Music in the Time of Coronavirus

Some thoughts on composition, and building musical instruments.

I hope you’re all doing well during these strange times of quarantine and uncertainty. I’ve been passing the time by playing my guitar, and the experience has generated a few insights that I think are worth sharing. First, some background, then the nuggets.

I played as a teenager for a few years, and had a fairly cramped relationship with music. I was good, technically, but I didn’t have much feel for music, and compensated for this by learning really difficult solo jazz arrangements of songs I didn’t listen to, like Autumn Leaves or Lullaby of Birdland. I can still feel the prickling shame and performance anxiety I’d feel at big family gatherings when my uncle or mom would ask me to play something. A test! And I had no repertoire that was fun for anyone else, no chords, no ability to lift myself or anyone else up with music.

What I was missing was that it’s not about the musician at all. I started up again maybe six weeks ago, with the explicit goal of learning how to make music that other people can participate in and love and enjoy. I have a little daughter now, and I’m aching for ways to show her how she’s changed my life. Playing music for her feels like a way to channel that intensity.

Composition, Emacs vs Word

What do I find so obsessing about the guitar, this time around? The guitar, it turns out, is not something you learn; it’s a pretty package around a set of building blocks designed to click together nicely. It’s an invitation to build.

The fretboard of a guitar is a difficult interface. Six strings, 20 frets, 120 little unlabeled quanta of sound. Now, layer on “chords” and the impossibly many ways of layering up to six sounds in space… and then time and rhythm come in. How is it possible to do anything here?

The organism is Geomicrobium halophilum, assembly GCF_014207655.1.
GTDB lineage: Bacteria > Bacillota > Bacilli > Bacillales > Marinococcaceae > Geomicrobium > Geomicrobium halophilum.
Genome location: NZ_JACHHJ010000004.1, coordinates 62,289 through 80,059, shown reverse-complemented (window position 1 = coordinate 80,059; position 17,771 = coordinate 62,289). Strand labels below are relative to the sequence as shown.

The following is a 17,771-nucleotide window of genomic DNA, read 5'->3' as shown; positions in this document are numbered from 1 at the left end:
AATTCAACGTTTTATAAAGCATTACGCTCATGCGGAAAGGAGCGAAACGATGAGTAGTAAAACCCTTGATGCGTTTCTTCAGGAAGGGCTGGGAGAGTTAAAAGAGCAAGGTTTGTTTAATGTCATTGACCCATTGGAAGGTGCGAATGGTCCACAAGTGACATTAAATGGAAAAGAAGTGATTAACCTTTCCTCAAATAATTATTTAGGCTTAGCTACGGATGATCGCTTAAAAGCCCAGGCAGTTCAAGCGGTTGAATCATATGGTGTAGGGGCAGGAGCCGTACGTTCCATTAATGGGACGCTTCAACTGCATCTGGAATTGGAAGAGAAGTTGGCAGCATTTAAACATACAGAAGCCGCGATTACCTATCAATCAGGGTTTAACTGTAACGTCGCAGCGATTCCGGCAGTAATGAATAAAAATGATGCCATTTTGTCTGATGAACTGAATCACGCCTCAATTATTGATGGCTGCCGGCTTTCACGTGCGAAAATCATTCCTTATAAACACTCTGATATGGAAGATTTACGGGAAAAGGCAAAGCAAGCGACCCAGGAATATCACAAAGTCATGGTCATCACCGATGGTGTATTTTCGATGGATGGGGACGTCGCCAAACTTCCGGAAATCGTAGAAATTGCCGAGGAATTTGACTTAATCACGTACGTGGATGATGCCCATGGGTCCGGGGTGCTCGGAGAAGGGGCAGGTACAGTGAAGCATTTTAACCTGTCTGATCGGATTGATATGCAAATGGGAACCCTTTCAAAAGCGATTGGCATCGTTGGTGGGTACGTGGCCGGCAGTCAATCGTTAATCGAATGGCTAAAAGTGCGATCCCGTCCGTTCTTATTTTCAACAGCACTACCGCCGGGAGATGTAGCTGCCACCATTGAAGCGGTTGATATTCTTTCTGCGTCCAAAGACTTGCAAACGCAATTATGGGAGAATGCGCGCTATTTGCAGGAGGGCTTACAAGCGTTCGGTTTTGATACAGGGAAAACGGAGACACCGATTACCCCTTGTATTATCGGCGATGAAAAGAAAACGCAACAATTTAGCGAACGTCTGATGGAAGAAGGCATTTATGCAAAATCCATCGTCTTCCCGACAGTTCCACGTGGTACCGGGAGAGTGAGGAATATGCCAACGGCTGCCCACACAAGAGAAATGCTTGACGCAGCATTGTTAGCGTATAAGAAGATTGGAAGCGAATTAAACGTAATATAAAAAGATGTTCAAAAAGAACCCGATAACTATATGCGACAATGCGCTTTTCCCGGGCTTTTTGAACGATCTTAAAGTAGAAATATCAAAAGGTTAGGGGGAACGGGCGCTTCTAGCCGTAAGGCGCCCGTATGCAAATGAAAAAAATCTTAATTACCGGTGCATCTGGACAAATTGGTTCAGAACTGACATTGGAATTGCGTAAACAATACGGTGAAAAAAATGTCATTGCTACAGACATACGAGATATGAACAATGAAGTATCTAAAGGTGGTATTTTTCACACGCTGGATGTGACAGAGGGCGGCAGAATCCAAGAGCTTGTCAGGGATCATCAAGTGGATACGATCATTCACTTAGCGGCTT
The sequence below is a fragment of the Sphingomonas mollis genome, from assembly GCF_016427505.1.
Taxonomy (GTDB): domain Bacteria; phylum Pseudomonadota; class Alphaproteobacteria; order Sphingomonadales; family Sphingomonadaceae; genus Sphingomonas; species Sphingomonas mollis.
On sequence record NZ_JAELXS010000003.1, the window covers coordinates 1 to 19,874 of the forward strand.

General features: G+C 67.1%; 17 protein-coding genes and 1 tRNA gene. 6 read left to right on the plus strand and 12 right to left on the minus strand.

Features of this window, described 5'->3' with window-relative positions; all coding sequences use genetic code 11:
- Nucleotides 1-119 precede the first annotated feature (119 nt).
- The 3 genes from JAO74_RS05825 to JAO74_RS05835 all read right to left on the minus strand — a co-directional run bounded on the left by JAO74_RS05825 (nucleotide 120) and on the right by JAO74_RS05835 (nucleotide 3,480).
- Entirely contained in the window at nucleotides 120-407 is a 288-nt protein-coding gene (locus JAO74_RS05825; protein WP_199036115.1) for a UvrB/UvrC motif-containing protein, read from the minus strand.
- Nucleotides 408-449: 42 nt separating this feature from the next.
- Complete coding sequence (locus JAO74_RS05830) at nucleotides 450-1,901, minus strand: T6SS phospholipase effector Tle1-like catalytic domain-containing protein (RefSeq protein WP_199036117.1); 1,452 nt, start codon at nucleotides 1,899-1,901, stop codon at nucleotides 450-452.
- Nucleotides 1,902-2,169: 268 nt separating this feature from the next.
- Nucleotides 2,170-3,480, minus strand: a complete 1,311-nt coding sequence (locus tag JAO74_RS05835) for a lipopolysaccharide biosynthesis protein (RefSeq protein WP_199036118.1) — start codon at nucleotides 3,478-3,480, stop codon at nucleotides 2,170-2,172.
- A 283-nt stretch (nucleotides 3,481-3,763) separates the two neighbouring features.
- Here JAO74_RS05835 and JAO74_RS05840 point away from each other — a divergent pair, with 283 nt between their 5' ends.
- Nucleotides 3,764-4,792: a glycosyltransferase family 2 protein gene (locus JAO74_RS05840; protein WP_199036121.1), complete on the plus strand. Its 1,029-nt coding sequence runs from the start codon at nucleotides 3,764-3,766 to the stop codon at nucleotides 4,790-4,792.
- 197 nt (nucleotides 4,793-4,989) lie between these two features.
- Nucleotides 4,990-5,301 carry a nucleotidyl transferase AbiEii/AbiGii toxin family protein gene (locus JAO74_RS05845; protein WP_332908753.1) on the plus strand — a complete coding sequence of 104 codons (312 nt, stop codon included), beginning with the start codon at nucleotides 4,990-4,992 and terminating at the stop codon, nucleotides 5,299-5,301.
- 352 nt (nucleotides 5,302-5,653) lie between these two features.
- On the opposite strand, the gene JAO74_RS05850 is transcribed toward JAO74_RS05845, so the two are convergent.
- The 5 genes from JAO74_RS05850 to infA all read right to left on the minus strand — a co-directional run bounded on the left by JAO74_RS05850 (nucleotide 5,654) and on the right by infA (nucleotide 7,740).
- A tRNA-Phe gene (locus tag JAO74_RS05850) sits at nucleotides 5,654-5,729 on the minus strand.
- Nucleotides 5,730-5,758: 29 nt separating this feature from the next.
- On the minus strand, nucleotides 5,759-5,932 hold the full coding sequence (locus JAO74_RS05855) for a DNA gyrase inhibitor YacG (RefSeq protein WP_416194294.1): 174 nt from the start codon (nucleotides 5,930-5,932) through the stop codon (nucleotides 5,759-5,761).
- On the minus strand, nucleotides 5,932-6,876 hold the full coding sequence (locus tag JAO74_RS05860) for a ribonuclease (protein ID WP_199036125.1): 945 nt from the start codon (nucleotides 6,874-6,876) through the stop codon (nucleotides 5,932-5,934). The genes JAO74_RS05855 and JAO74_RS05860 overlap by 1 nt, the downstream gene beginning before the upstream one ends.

Compare learning the fretboard to learning how to use a car. A car has a wheel and two pedals, both with clear functions. Once you learn the interface, you can’t make it do anything new. We can all imagine, the first time we see a car, what perfect driving looks like. Can you do this for an instrument?

Think up your idea of the platonic ideal of guitar. Now watch Tommy Emmanuel:

Did you guess right? Dude’s made a deal with the devil. No one 200 years ago would have looked at a lute and imagined anything like what Tommy’s able to do with the guitar. What is happening here?

A musical instrument is an opinionated kind of interface. You get quantized notes, courtesy of the relationship between the frets and the strings, and culture gives you rules of composition. You can chunk notes together into musical phrases, add them back to your stable, and keep combining in effectively infinite ways.

The building blocks of music are designed to be composed, so that complexity can erupt at any scale; a single note or an entire album can change your life.

A car doesn’t work like this. A car’s steering wheel is not designed to be composed with anything. You can master a car, but it’s a different sort of mastery than you find with an instrument.

An instruction manual for a musical instrument makes no sense at all. You’d do well to read the instruction manual for a car, or a coffee maker, or an iPad.

The programming language Lisp is like an instrument. The entire language is built on seven primitive operations; if anything in the universe is computable, you can build it, in principle, out of these seven blocks, using Lisp’s composition rules.

The text editor Emacs is built out of Lisp’s blocks, and is an instrument in its own right, opaque and confusing until you learn the rules of composition. See Neal Stephenson’s essay “In the Beginning was the Command Line“ for a love letter to this beautiful program.

Microsoft Word is not an instrument. You figure it out, and it boxes you in. A jigsaw puzzle isn’t an instrument; I suspect a set of Penrose tiles absolutely is. The roman alphabet is, of course, and the different human languages are different sets of composition rules.

Building Instruments

It’s very, very difficult to create a new instrument, but I think more and more that this is one of the highest callings in life. Go learn an instrument, be it a programming language, a musical instrument, or the ability to write well and clearly, and sensitize yourself to how different this feels from most of the tasks that fill up a life.